federated identity management (FIM)
What is federated identity management (FIM)?
Federated identity management (FIM) is an arrangement between multiple enterprises or domains that enables their users to use the same identification data (digital identity) to access all their networks. These partners are also known as trust domains. A trust domain can be an organization, a business unit, a smaller subsidiary of a larger organization, etc.
FIM is a system of single login, multiple access. For FIM to work effectively, all involved partners must have a sense of mutual trust. Each trust domain maintains its own identity management. However, all domains are interlinked through a third-party service that stores users' access credentials and provides the trust mechanism needed for FIM to work. This third service is known as the identity provider or identity broker.
This provider brokers access control among multiple service providers. The FIM arrangement is made between two -- or even more -- identity brokers across organizations.
FIM links users' identities across multiple security domains. When two domains are federated, users only need to authenticate themselves to one domain. That's because a second security domain -- and part of the FIM system -- trusts that the user's home domain authenticated the user and enables them to have unfettered access.
Examples of FIM systems include OpenID and Open Authorization, as well as Shibboleth, which is based on the Organization for the Advancement of Structured Information Standards' Security Assertion Markup Language (SAML).
How does federated identity management work?
FIM works because the FIM partners send each other authorization messages. These messages can be transmitted using SAML or a similar Extensible Markup Language standard. Both enable users to log on once to access multiple affiliated but separate websites or networks.
Users' credentials are provided to and stored with their identity provider, which is their home domain. Then, when logging in to a service such as a software-as-a-service application, they don't have to provide credentials to the service provider. Rather, the service provider trusts the identity provider to validate these credentials and grant them access.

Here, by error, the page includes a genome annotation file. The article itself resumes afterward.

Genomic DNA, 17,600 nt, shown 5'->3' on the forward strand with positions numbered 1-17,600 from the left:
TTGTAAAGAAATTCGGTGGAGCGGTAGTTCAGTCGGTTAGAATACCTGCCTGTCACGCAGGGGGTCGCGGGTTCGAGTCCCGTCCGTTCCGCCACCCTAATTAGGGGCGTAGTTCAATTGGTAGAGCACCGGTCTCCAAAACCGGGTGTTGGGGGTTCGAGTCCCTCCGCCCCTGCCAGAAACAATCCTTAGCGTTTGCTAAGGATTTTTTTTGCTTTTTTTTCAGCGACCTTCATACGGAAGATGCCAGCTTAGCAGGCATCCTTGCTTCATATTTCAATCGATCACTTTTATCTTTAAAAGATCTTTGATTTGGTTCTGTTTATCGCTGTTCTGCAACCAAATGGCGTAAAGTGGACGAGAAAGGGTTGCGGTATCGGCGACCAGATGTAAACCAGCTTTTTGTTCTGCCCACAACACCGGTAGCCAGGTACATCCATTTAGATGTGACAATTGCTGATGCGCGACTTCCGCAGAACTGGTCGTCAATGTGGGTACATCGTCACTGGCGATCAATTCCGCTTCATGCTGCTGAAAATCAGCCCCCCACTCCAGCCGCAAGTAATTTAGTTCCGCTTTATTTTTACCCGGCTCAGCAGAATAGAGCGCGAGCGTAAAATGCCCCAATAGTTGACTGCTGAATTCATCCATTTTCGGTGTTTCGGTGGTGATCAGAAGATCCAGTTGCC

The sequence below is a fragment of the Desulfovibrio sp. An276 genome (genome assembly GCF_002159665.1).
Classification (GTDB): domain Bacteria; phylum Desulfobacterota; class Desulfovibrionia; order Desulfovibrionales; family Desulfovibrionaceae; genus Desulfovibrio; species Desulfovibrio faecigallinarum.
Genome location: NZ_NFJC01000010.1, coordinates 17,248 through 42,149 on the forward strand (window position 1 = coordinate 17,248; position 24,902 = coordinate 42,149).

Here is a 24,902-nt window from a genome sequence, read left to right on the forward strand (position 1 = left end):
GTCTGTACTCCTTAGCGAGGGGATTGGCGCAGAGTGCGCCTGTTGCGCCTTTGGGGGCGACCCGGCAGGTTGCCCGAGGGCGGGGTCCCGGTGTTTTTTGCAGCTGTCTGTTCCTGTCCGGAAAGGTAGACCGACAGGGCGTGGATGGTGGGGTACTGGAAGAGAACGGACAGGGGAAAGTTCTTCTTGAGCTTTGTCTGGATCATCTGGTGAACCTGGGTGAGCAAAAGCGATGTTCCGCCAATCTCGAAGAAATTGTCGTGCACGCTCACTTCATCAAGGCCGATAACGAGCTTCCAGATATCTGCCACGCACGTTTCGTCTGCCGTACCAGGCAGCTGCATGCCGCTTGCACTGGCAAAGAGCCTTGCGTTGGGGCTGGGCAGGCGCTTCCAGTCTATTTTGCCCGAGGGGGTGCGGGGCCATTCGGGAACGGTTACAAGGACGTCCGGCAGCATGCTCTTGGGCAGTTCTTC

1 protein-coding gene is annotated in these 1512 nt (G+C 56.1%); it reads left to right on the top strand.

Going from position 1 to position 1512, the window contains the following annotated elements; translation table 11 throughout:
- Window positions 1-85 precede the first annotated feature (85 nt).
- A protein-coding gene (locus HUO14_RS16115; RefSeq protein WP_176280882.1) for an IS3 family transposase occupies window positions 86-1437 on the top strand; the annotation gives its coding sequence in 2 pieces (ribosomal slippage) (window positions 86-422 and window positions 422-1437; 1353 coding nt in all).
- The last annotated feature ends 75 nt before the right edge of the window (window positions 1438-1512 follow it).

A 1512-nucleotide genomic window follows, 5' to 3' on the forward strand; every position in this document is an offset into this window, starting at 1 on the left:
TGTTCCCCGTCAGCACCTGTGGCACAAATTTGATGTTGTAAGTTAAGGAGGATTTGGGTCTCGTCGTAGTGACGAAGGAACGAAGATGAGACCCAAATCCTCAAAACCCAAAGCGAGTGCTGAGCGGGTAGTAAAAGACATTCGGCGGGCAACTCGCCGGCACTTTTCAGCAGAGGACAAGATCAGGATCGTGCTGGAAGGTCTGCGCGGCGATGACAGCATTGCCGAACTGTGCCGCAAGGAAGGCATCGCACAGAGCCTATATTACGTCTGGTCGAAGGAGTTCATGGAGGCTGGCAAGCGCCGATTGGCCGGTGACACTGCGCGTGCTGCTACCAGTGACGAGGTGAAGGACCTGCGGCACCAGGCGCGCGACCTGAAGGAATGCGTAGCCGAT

What are common federated identity management use cases?
FIM is useful when administering applications that need access to resources in multiple security domains.
Here are some common FIM use cases:
- new users added to the system after a merger or acquisition;
- external vendors or distributors that require access to the organization's resources;
- users from commercial identity providers;
- users with credentials from a public organization;
- citizens using credentials from a national identity provider; and
- access to social websites, like Gmail, Facebook, Google, etc.
What is the difference between SSO and FIM?
Single sign-on (SSO) is an important component of FIM, but it is not the same as FIM.
SSO enables users to use a single set of credentials to access multiple systems within a single organization. It is token-based, meaning that users are identified by a token rather than a password.
FIM enables users to access systems across federated organizations. They can use the same credentials to access the applications, programs and networks of all members within the federated group. It provides single-step access to multiple systems across different organizations. Unlike SSO, FIM users don't provide credentials directly to a web application, but to the FIM system itself.
Organizations that implement SSO do not necessarily use FIM. However, FIM relies heavily on SSO technologies to authenticate users across domains.
What are benefits and drawbacks of federated identity management?
When organizations work together on a project, FIM enables participants to access and share resources across all domains. FIM also simplifies the process of authenticating and authorizing users of the systems within the federation.
At the same time, administrators in each organization still control access levels in their own domains. They can set permissions and access levels across different systems in different security domains for a user based on a single username. This reduces their work and simplifies identity and access management.
Administrators can also avoid common issues that crop up when balancing multi-domain access, such as developing a specific system to make it easy to access the resources of an external organization. The consolidation approach of FIM helps organizations save money and maintain control.
FIM also eliminates the barriers that often prevent users from easily and securely accessing the resources they need. It delivers convenience so they can securely access systems in different domains without having to remember multiple credentials or log in multiple times. Consequently, the user can save time, minimize access friction and increase productivity.
FIM also simplifies data management, privacy and compliance, and it reduces storage costs.
One drawback of FIM is the upfront costs that organizations incur to modify existing systems and applications. This can be a substantial financial burden for smaller organizations.
Another challenge is that participating federation members must create policies that adhere to the security requirements of all members. This negotiation can be a complicated, time-consuming undertaking when each enterprise sets different requirements and rules.
Finally, a participating organization can be a member of more than one federation, so its policies should reflect the rules and requirements of each federation. As the company joins additional federations, this can become complicated and require a huge time commitment that many enterprises may not be prepared for.